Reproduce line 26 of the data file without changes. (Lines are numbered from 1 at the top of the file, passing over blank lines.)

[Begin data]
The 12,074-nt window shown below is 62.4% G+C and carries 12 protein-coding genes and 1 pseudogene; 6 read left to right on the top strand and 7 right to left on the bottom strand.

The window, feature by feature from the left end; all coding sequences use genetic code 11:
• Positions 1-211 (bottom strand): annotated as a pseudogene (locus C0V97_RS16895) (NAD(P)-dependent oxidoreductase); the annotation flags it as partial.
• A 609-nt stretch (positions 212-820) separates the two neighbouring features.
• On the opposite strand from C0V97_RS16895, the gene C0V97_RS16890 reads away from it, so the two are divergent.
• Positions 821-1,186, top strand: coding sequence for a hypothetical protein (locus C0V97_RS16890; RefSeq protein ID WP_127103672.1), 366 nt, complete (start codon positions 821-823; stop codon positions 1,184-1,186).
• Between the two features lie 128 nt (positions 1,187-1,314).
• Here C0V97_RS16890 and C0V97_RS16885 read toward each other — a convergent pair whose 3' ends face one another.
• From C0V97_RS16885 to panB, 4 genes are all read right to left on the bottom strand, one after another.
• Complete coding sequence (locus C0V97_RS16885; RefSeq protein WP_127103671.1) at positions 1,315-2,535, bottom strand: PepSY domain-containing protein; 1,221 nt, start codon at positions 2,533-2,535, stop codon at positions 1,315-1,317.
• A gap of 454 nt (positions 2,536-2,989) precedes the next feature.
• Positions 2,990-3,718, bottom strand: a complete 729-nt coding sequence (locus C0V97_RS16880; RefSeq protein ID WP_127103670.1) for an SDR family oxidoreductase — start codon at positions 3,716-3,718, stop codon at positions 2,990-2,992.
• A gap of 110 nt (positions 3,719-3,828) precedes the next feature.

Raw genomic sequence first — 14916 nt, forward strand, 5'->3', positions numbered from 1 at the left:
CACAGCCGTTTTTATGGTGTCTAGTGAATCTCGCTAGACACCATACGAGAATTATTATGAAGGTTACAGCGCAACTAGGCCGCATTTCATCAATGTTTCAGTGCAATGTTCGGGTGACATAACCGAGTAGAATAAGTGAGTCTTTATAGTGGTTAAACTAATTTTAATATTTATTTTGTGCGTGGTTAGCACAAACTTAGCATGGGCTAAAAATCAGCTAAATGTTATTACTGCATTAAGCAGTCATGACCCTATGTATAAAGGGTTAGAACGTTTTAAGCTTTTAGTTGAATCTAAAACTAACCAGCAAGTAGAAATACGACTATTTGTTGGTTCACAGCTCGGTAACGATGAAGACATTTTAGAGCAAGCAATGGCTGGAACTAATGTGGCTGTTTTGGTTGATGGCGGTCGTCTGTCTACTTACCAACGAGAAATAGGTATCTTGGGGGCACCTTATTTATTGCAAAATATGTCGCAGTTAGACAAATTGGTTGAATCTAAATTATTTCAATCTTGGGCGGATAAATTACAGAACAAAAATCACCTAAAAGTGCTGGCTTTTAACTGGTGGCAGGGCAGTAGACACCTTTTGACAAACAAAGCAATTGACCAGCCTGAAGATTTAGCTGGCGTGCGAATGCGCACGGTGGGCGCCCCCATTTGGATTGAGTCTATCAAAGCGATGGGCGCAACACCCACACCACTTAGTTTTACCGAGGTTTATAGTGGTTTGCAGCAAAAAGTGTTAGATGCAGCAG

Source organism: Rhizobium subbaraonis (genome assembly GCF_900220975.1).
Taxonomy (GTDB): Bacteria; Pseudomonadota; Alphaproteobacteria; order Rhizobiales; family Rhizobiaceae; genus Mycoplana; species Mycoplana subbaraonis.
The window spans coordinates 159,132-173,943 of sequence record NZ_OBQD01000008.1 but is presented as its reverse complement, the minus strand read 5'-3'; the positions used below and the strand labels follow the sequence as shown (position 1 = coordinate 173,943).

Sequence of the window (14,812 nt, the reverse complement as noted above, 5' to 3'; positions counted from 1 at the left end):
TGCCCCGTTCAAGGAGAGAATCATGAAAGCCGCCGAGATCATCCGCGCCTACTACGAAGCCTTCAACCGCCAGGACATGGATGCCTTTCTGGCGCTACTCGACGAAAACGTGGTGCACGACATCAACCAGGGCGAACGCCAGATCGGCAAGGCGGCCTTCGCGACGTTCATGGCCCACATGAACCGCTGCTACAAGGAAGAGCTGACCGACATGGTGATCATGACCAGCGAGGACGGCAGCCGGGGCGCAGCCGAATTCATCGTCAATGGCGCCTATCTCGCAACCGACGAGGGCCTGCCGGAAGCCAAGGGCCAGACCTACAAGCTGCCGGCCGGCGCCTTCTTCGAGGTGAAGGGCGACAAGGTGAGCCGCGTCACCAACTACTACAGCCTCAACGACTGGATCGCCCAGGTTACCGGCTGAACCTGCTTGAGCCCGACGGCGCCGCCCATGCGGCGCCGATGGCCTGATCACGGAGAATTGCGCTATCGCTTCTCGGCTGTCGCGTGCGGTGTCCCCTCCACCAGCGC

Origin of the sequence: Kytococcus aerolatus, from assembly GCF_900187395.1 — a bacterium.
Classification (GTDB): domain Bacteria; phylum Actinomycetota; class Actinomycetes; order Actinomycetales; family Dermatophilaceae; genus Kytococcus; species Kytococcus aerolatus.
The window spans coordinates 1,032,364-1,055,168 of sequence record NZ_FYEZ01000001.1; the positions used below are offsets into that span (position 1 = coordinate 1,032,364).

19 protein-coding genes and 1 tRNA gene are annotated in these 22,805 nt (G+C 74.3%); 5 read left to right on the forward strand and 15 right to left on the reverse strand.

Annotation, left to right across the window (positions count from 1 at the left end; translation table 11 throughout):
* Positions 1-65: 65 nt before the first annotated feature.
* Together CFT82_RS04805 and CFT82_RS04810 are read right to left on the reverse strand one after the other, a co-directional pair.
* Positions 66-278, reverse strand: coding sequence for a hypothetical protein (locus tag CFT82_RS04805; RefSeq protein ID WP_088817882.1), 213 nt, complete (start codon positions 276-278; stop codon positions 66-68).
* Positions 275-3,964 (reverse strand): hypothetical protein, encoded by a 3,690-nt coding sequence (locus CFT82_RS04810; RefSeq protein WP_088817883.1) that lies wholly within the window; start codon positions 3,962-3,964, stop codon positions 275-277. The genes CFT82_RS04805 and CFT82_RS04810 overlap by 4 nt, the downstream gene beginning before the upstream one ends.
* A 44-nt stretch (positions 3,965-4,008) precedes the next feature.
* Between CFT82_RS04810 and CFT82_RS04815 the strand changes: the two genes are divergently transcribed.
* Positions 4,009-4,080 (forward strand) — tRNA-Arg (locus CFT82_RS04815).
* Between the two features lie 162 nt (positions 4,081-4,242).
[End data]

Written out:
* Positions 1-65: 65 nt before the first annotated feature.